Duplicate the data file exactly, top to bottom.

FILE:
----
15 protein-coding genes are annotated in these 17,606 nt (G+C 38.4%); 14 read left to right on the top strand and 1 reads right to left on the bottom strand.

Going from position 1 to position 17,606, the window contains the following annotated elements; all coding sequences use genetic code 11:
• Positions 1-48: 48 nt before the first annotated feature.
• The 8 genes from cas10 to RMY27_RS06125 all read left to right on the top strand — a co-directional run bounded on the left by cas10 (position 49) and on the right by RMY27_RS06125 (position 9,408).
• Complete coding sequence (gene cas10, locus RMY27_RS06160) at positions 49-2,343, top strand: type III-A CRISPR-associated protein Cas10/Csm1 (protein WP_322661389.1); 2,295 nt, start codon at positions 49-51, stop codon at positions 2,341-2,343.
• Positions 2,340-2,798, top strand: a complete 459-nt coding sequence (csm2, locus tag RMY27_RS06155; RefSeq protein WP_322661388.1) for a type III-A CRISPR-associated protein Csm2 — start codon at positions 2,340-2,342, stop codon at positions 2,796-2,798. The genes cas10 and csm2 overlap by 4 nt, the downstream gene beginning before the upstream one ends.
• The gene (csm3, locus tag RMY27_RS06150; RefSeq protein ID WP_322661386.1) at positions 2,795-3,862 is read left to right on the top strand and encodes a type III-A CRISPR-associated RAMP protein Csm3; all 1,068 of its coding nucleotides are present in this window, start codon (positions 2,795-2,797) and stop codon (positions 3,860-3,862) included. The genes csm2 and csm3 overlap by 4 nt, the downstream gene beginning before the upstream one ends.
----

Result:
15 protein-coding genes are annotated in these 17,606 nt (G+C 38.4%); 14 read left to right on the top strand and 1 reads right to left on the bottom strand.

Going from position 1 to position 17,606, the window contains the following annotated elements; all coding sequences use genetic code 11:
• Positions 1-48: 48 nt before the first annotated feature.
• The 8 genes from cas10 to RMY27_RS06125 all read left to right on the top strand — a co-directional run bounded on the left by cas10 (position 49) and on the right by RMY27_RS06125 (position 9,408).
• Complete coding sequence (gene cas10, locus RMY27_RS06160) at positions 49-2,343, top strand: type III-A CRISPR-associated protein Cas10/Csm1 (protein WP_322661389.1); 2,295 nt, start codon at positions 49-51, stop codon at positions 2,341-2,343.
• Positions 2,340-2,798, top strand: a complete 459-nt coding sequence (csm2, locus tag RMY27_RS06155; RefSeq protein WP_322661388.1) for a type III-A CRISPR-associated protein Csm2 — start codon at positions 2,340-2,342, stop codon at positions 2,796-2,798. The genes cas10 and csm2 overlap by 4 nt, the downstream gene beginning before the upstream one ends.
• The gene (csm3, locus tag RMY27_RS06150; RefSeq protein ID WP_322661386.1) at positions 2,795-3,862 is read left to right on the top strand and encodes a type III-A CRISPR-associated RAMP protein Csm3; all 1,068 of its coding nucleotides are present in this window, start codon (positions 2,795-2,797) and stop codon (positions 3,860-3,862) included. The genes csm2 and csm3 overlap by 4 nt, the downstream gene beginning before the upstream one ends.